A week after Dell
began worldwide manufacturing of its Dell/EMC CX200 storage systems, IBM
HP, IBM, and EMC — the top
three storage vendors — are increasingly competing for additional market share in the mid-range as high-end sales stall. IBM predicts “medium-sized businesses will account for approximately $150 billion of IT spending globally in the next few years.”
Big Blue states it is introducing “a new entry-level storage server that is more scalable yet costs less than a similarly configured competing product from EMC.”
At a starting price of $14,995, the IBM TotalStorage FAStT600 provides three times the I/O performance and throughput of the previous FAStT200
model, according to IBM.
Coupled with a new Express version of its Tivoli Storage Resource Manager software, IBM asserts “these solutions offer medium businesses running
Linux, Windows, and UNIX applications an enterprise-like capability for managing heterogeneous storage networks at an affordable cost.”
The Tivoli SRM Express Edition, priced at $65 per desktop, is designed to deliver comprehensive storage resource monitoring and planning tools
for heterogeneous storage environments, according to IBM.
Autonomic (self-healing) functions in the FAStT600 include Dynamic Capacity Addition, which allows unused storage to be brought online without stopping operations, and FAStT Service Alert, which can automatically alert IBM if a problem occurs.
“Cost and ease of use are the two key concerns for medium-sized businesses,” says Roland Hagan, vice president of storage marketing for the IBM Systems Group. “IBM is delivering a set of storage networking solutions designed and priced for these customers, while providing high-performance technology needed for today’s on-demand networked storage environment.”
The FAStT600 includes 2 Gbps Fibre Channel and can scale up to six terabytes for storage networks. It will be generally available April 15.
IBM has also announced 16 additions to the IBM TotalStorage Proven program, which helps identify storage solutions and configurations for customers
that have been pre-tested for interoperability. One of the latest companies to complete the program is NuGenesis Technologies Corp., which provides scientific data management solutions.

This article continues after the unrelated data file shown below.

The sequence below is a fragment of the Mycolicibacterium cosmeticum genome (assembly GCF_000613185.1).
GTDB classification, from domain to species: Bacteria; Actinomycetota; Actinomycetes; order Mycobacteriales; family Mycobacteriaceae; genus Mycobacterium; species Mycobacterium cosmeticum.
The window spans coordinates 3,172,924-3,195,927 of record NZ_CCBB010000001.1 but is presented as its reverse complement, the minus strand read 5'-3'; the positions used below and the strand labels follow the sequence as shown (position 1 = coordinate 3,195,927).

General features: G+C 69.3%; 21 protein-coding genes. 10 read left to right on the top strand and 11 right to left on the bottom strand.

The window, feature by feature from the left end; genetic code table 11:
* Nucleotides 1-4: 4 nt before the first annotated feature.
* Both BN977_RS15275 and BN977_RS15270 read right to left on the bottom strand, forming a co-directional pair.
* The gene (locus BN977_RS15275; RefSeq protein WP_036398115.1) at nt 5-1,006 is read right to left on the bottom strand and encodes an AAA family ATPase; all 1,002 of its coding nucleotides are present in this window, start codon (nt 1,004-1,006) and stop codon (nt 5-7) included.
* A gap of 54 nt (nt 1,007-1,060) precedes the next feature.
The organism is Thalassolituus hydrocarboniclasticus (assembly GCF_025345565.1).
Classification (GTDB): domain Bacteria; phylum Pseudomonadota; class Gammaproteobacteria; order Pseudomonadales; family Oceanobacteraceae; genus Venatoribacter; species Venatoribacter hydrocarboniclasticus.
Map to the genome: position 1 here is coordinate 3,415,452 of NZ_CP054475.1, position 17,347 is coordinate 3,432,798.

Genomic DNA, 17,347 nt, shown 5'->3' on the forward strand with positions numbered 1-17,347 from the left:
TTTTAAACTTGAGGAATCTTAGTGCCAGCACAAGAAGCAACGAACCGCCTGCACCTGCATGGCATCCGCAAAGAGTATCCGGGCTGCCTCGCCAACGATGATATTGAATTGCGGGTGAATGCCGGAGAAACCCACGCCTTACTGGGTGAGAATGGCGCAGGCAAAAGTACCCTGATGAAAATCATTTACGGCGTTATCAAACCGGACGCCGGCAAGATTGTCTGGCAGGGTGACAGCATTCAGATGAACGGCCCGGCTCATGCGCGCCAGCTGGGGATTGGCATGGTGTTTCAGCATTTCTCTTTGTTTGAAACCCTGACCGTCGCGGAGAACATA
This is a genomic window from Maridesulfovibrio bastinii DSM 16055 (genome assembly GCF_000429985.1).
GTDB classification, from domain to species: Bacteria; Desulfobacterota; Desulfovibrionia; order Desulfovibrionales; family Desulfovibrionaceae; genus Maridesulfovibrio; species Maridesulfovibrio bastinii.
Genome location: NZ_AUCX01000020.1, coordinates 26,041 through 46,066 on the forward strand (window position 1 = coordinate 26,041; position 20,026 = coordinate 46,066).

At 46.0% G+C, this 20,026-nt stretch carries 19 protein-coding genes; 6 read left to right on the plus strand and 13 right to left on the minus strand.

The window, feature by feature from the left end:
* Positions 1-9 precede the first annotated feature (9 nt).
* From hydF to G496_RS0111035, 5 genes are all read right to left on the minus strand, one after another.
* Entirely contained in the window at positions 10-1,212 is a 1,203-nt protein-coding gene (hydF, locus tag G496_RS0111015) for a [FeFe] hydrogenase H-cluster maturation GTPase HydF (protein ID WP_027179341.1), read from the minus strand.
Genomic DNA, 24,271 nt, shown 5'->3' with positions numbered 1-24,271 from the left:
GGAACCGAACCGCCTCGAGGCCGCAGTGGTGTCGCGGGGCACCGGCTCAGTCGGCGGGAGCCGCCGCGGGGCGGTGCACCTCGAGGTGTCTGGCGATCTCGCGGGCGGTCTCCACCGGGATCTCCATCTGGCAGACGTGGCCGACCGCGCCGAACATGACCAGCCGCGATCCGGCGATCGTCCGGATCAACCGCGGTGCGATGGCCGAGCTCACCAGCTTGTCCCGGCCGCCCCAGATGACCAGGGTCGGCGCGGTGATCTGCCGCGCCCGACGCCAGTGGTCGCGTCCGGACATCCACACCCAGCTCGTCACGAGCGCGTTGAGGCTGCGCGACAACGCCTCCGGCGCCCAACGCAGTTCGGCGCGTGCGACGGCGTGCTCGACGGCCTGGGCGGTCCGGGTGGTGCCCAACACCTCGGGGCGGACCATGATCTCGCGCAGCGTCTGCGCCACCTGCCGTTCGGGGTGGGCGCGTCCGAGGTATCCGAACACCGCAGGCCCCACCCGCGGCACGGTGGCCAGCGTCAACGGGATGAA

HP to Unveil Mid-Market Offering
HP will announce next week expanded StorageWorks offerings that the company says will deliver enterprise-class functionality to the mid-range market.
HP will broaden its StorageWorks Enterprise Virtual Array (EVA) family with the introduction of HP StorageWorks EVA3000. The company is also increasing the capacity and performance of its mid-range HP StorageWorks msl6000 and enterprise-class esl9000 tape libraries with HP StorageWorks Ultrium 460 tape drives, and bolstering its array capabilities with new software support.
The new offerings are part of HP’s ENSAextended strategy for delivering controllable, resilient, and extensible storage. The StorageWorks EVA3000 and StorageWorks msl6000 tape libraries “enable mid-range customers to build adaptive infrastructures for storage that increase responsiveness to business and IT changes,” states HP.
The StorageWorks EVA3000 allows for greater use of storage assets than traditional arrays through space-saving vSnaps and Snapclones, and delivers 162,000 I/Os per second, “up to twice the performance of competitive offerings,” according to HP. Virtual-management capabilities reduce the time required to manage data, and the system scales up to 56 disk drives or 8.2 TB.
Pricing for entry-level configurations of the EVA3000 will start at $63,000 (MSRP).
Analyst Gives HP Top Marks
Mike Karp, senior analyst at Enterprise Management Associates, believes the IBM and HP offerings “are excellent competitors to CLARiiON — IBM at a
somewhat lower range and HP at the higher. Price-performance is the key in the mid-range, however, so that is going to be the calculation that counts.”
The HP EVA3000 is an “excellent mid-range product and a good upgrade path from the older HP boxes,” continues Karp. “Particularly useful is that the
EVA3000 itself can easily be upgraded to the EVA5000 without having to resort to a ‘forklift’ upgrade, so there is plenty of room to grow.” Karp says the HP product also claims a “two times IOPS advantage over the EMC400 and has greater capacity than either the IBM or EMC products.”
EMC, for its part, isn’t sounding too flustered by all the competition.
“CLARiiON momentum continues to build with a complete compatible family, a clear upgrade path, robust software functionality, and a broad distribution network,” said EMC spokesman Justin Bartinoski. “It will be hard to match what CLARiiON offers customers today.”
With this pitched battle for the mid-market, it should be an exciting year to watch the top vendors compete for bragging rights.
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